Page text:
Chief Economist Scott Brown discusses the latest market data.
In his renomination hearing, Fed Chair Jerome Powell stressed that the key to maximum sustainable employment and financial stability was keeping inflation low. However, he didn’t appear as hawkish as financial market participants had feared.
The Fed’s Beige Book noted that economic growth expanded at “a modest pace” in the final week of 2021. However, demand for materials and labor “remained elevated.” Omicron led to “a sudden pullback in leisure travel, hotel occupancy and patronage at restaurants.” Contacts reported “solid growth in prices charged to customers, but some also noted that price increases had decelerated a bit from the robust pace experienced in recent months.”
The Consumer Price Index (CPI) rose 7.0% in 2021. The largest increase in nearly 40 years. Ex-food and energy, the CPI rose 5.5% y/y. The monthly increase was led by higher prices of new and used motor vehicles. Shelter costs are trending higher. Retail sales fell 1.9% in December (+16.9% y/y), down 2.3% ex-autos (+17.0% y/y). The drop likely reflects earlier holiday shopping, an omicron impact and reduced purchasing power for the average consumer. Industrial production slipped 0.1% in December (+3.7% y/y), held back by a 1.3% decline in motor vehicle output (-5.9% y/y).
Next week: The economic calendar is thin. December is not a critical month for housing. The drop in jobless claims will lead the LEI higher.
|Last||Last Week||YTD return %|
Consumer Money Rates
|Last||1 year ago|
|Last||1 year ago|
|Dollars per British Pound||1.353||1.361|
|Dollars per Euro||1.129||1.232|
|Japanese Yen per Dollar||115.850||103.040|
|Canadian Dollars per Dollar||1.272||1.267|
|Mexican Peso per Dollar||20.506||19.649|
|Last||1 year ago|
|Last||1 month ago|
|10-year municipal (TEY)||1.75||1.62|
Treasury Yield Curve – 1/14/2022
As of close of business 1/13/2022
S&P Sector Performance (YTD) – 1/14/2022
|January 17||—||MLK Day (markets closed)|
|January 18||—||Homebuilder Sentiment (January)|
|January 19||—||Building Permits, Housing Starts (December)|
|January 20||—||Jobless Claims (week ending January 15)|
|—||Existing Home Sales (December)|
|January 21||—||Leading Economic Indicators (December)|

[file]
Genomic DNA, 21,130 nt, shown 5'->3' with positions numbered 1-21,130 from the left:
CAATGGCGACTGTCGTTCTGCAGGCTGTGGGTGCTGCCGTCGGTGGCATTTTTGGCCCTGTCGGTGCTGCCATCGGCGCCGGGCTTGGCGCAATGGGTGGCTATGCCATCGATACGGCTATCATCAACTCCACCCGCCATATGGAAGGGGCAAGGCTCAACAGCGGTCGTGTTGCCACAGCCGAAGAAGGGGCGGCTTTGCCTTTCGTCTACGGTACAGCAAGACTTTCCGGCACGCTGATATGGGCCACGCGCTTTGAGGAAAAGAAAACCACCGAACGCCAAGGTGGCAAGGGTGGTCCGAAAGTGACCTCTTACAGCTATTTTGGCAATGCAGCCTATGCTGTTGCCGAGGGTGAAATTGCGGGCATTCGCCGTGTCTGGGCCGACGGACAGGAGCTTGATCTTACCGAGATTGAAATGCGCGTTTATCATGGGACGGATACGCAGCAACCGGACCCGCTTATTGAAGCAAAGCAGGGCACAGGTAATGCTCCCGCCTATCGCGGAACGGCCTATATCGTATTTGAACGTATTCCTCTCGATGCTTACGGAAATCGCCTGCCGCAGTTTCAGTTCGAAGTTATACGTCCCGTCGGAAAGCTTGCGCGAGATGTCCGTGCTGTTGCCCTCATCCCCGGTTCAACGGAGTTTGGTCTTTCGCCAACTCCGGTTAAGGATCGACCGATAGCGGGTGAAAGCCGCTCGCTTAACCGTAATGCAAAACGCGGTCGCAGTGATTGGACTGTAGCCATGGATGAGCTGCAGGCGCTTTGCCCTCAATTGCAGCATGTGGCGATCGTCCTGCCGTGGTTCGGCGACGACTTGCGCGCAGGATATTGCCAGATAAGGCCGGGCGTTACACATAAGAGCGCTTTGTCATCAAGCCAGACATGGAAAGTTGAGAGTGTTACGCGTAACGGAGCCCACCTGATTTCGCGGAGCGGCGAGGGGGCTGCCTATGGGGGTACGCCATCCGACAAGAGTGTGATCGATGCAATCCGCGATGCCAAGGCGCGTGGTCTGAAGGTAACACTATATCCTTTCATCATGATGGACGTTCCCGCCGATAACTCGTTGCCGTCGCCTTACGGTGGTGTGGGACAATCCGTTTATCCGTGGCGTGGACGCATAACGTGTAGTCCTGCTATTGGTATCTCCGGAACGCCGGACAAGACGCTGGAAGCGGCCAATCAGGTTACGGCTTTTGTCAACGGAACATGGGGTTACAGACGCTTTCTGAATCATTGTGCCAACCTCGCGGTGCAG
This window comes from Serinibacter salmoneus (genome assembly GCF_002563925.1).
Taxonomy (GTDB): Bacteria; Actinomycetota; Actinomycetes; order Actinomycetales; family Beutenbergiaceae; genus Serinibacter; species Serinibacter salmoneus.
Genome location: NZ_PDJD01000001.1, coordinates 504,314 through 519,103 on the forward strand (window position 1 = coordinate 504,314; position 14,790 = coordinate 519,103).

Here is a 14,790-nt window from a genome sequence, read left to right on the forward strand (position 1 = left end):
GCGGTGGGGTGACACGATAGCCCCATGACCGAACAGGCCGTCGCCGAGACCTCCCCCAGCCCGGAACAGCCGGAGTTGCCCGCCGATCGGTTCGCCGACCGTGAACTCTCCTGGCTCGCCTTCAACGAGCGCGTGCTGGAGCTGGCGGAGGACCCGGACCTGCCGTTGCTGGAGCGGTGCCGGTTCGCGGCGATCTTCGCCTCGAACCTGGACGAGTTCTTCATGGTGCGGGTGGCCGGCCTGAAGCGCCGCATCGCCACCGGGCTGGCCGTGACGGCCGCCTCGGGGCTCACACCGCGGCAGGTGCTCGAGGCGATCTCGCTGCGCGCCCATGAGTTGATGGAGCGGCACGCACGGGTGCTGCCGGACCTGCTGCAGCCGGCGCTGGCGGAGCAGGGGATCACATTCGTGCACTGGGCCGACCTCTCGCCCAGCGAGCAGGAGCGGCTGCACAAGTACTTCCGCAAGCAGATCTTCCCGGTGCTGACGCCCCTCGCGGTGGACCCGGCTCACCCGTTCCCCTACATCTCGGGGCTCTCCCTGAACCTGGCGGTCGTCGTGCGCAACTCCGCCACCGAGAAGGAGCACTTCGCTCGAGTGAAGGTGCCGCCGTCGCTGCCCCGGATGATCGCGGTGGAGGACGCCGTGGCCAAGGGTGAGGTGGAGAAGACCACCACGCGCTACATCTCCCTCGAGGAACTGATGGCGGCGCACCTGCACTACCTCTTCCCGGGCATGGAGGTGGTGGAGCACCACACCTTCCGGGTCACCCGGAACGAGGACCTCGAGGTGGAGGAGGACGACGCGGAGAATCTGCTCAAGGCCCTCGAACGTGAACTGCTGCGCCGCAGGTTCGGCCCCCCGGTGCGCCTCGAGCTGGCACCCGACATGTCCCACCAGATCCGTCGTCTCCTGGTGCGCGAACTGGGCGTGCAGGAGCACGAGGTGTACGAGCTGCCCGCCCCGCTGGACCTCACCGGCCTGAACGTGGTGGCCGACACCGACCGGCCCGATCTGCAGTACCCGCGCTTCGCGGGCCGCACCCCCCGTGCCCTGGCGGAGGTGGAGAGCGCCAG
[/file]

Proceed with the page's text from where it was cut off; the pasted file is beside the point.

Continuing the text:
|January 25||—||CB Consumer Confidence (January)|
|January 26||—||FOMC policy decision|
|January 27||—||Real GDP (4Q21, advance estimate)|
|January 28||—||Personal Income and Spending (December)|
|—||Employment Cost Index (4Q22)|
|February 4||—||Employment Report (January)|
|January 10||—||Consumer Price Index (January)|
|March 16||—||FOMC policy decision|
All expressions of opinion reflect the judgment of the author and are subject to change. There is no assurance any of the forecasts mentioned will occur or that any trends mentioned will continue in the future. Investing involves risks including the possible loss of capital. Past performance is not a guarantee of future results. International investing is subject to additional risks such as currency fluctuations, different financial accounting standards by country, and possible political and economic risks, which may be greater in emerging markets. While interest on municipal bonds is generally exempt from federal income tax, it may be subject to the federal alternative minimum tax, and state or local taxes. In addition, certain municipal bonds (such as Build America Bonds) are issued without a federal tax exemption, which subjects the related interest income to federal income tax. Municipal bonds may be subject to capital gains taxes if sold or redeemed at a profit. Taxable Equivalent Yield (TEY) assumes a 35% tax rate.
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Commodities trading is generally considered speculative because of the significant potential for investment loss. Markets for commodities are likely to be volatile and there may be sharp price fluctuations even during periods when prices overall are rising. Specific sector investing can be subject to different and greater risks than more diversified investments. Gross Domestic Product (GDP) is the annual total market value of all final goods and services produced domestically by the U.S. The federal funds rate (“Fed Funds”) is the interest rate at which banks and credit unions lend reserve balances to other depository institutions overnight. The prime rate is the underlying index for most credit cards, home equity loans and lines of credit, auto loans, and personal loans. Material prepared by Raymond James for use by financial advisors. Data source: Bloomberg, as of close of business January 13, 2022.